Apple crushed estimates with record sales of 16.24 iPhones, 4.13 million Macs, and 7.33 million iPads. The company also sold 19.45 million iPods in the three-month span that included the holiday buying season.
Participating in Tuesday's conference call was Apple Chief Operating Officer Tim Cook, and the company's chief financial officer, Peter Oppenheimer.
Apple's regional business segments
International sales accounted for 62 percent of Apple's revenue in the first quarter of fiscal 2011.
$9.2 billion of Apple's revenue for the quarter came from the Americas, and $3.8 billion from retail. The remainder of the $26.74 billion came from Europe, Japan and Asia Pacific.
Next to America, Europe was the second-largest region, accounting for $7.3 billion in revenue.
BRIC countries: Identified China as their top priority and put an "enormous energy" there. "The results of that have been absolutely staggering."
Viewing Greater China -- mainland China, Hong Kong and Taiwan -- revenue was $2.6 billion. Up 4X from the prior year quarter.
"We did a little over $3 billion for the entire year, in fiscal year 10," Cook said. "We're very proud of the team and the results that we've got there.
Korea is doing well, as is Japan, where revenue was up 83 percent year over year.
Apple's Mac business
Mac sales were a record 4.13 million for the quarter, with portables leading the way, accounting for $3.7 billion in revenue on sales of 2.9 million.
Desktop Macs earned Apple another $1.7 billion for the three-month period, on sales of 1.2 million.
Mac sales almost 8 times IDCs estimate for world average, fueled by strong sales of MacBook Air and MacBook Pro.
On the Mac App Store, Cook: "We are thrilled to have reported over a million (downloads) in a very short amount of time. So we're very happy with the start of it."
"We've done outstanding in our Mac business," 19 quarters straight of growing faster in the market, but still have a "very low share." Still have "enormous opportunity."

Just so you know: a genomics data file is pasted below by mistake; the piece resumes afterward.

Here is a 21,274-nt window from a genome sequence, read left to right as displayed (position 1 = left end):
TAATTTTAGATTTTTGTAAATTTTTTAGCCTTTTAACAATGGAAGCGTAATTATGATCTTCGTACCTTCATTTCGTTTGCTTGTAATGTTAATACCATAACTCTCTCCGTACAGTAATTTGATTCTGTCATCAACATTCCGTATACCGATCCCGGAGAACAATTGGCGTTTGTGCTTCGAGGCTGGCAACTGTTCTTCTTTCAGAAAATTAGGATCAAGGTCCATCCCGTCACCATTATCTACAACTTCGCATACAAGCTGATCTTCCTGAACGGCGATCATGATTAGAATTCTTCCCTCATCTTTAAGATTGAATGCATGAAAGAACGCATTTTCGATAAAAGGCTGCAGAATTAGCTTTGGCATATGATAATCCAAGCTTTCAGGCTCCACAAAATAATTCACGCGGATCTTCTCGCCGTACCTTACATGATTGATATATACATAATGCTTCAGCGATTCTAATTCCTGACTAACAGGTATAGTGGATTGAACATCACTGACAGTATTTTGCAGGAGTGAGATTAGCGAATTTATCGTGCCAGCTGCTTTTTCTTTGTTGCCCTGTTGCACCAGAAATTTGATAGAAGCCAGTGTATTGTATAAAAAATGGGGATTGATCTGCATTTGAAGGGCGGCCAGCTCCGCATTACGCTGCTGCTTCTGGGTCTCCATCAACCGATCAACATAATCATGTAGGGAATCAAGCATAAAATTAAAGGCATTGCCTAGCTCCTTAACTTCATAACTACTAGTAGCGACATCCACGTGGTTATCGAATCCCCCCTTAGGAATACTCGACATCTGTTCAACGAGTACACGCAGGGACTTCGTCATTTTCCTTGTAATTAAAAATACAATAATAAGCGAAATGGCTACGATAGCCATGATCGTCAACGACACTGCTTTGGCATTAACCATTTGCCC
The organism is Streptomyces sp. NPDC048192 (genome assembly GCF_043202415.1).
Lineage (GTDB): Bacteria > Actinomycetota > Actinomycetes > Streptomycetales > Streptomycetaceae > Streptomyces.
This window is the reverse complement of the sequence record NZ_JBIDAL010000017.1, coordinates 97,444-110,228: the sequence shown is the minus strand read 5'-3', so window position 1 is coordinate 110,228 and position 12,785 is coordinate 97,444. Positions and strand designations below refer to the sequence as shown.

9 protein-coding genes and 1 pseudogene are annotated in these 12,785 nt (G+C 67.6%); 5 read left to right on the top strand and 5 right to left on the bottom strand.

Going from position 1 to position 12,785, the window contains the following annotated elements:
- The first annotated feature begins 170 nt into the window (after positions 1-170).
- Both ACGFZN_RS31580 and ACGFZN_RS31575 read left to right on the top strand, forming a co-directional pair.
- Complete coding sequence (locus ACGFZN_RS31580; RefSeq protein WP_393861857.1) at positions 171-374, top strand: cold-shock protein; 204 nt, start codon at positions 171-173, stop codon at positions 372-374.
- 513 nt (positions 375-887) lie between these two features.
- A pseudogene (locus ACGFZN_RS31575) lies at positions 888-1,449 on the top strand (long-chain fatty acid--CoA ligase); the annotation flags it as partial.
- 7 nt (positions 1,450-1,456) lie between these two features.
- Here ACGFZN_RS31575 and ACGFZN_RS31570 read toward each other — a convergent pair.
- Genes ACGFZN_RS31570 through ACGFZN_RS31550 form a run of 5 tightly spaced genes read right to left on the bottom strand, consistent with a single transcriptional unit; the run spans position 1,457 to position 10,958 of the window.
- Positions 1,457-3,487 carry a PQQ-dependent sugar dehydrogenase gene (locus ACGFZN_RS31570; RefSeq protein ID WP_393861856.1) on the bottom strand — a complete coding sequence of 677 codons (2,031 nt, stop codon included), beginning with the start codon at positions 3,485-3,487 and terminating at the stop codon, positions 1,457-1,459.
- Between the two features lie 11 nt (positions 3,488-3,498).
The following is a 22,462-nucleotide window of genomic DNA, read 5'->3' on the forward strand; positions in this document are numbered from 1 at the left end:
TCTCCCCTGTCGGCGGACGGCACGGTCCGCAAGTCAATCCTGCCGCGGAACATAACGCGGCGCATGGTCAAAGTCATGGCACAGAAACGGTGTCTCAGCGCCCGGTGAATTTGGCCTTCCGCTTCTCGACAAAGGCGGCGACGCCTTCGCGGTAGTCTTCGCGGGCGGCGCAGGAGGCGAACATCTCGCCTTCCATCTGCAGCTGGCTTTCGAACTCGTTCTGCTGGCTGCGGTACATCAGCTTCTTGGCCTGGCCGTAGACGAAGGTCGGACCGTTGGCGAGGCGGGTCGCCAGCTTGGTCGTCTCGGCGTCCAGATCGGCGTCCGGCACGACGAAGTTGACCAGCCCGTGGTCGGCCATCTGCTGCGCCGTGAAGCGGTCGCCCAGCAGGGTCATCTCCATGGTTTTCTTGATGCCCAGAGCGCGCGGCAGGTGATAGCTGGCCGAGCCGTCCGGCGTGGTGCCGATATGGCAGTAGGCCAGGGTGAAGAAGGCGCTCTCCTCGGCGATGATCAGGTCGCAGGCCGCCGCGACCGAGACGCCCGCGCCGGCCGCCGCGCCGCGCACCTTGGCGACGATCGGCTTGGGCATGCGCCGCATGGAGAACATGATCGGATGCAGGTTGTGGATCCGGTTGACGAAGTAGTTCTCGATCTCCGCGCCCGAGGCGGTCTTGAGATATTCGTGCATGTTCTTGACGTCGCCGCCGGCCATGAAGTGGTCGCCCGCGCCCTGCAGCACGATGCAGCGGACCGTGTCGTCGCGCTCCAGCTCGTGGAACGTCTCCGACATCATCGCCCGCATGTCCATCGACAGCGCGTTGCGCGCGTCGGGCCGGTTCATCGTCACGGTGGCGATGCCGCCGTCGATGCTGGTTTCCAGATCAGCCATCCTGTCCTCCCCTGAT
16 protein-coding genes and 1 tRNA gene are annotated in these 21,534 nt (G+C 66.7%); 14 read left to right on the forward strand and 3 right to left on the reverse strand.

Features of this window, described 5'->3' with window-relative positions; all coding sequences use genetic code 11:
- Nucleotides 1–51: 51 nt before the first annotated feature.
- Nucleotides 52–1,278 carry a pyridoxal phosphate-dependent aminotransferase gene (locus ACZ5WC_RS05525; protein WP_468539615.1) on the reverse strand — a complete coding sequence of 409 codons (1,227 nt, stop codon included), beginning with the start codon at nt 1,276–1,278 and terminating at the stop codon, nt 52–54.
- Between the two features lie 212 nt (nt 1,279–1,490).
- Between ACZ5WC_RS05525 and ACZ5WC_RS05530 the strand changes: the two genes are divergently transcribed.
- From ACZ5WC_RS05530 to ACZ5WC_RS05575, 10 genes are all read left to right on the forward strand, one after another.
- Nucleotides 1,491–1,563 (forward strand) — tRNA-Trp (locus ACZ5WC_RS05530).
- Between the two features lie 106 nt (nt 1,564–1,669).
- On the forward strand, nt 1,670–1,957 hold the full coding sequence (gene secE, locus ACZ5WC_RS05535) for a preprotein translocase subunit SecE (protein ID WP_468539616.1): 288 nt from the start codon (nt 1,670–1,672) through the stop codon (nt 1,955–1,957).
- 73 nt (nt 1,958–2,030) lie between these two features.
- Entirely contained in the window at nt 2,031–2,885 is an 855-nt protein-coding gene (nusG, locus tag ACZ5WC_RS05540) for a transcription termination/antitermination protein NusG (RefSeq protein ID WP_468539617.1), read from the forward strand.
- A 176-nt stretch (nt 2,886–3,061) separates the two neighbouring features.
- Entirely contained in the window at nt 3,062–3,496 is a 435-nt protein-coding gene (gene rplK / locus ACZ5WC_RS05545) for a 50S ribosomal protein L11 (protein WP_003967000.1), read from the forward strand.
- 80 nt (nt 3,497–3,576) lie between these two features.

iPad cannibalization of the Mac: "Yes, I think there is some cannibalization," Cook said. "But I also think there is a halo effect."
"We have introduced millions of people in Asia to Apple through the iPhone. And we're now introducing many more through the iPad, and I think some of those decide to buy a Mac."
"If this is cannibalization, it feels pretty good."
Apple still has a low share of the PC market, so cannibalization isn't a concern to them. "The other guys lose a lot more. And we have a lot more to win because of that."
On bringing iPad features to the Mac: MacBook Air got instant-on because people loved the feature in the iPad. Cook says there are "tons of examples" of where something started in one product and flowed to another. There aren't "walls" within Apple.
Cook on the MacBook Air: Got off to an "unbelievable start." Customers love it. "We're really happy with how it's doing." Have been shipping for less than 90 days. "We've just gotten going."
Apple's iPhone business
iPhone sales were a record 16.24 million, amassing $10.5 billion in revenue for Apple during the quarter.
The iPhone grew in sales 86 percent in the December quarter, compared to IDC's estimate of 70 percent.
The average selling price of the iPhone was $625.
88 of the Fortune 100 companies are now deploying iPhone.
Apple continues to have sizable backlog and could have sold more if they could have manufactured them faster
On Verizon, Cook: "We're going to do everything possible to get the iPhone into as many hands of those customers as possible."
"It's not enough:" their efforts to meet demand. "We do still have a significant backlog," Cook said. "We are working around the clock to build more."
Expecting "huge" results from the Verizon launch. Won't make a prediction of when supply and demand will equal.
Oppenheimer: "Demand for iPhones has been incredible, and we would have loved to have made more of them."
Cook: "I don't envision the overall iPhone ASP decreasing" from quarter to quarter, with the launch of the CDMA iPhone.
"We're always assessing in every country who we should be doing business with and exploring different deals and arrangements, etc. And so we'll continue to do that."
Growth and market share have changed "significantly" in countries where they have moved from a single carrier model to a multi-carrier model.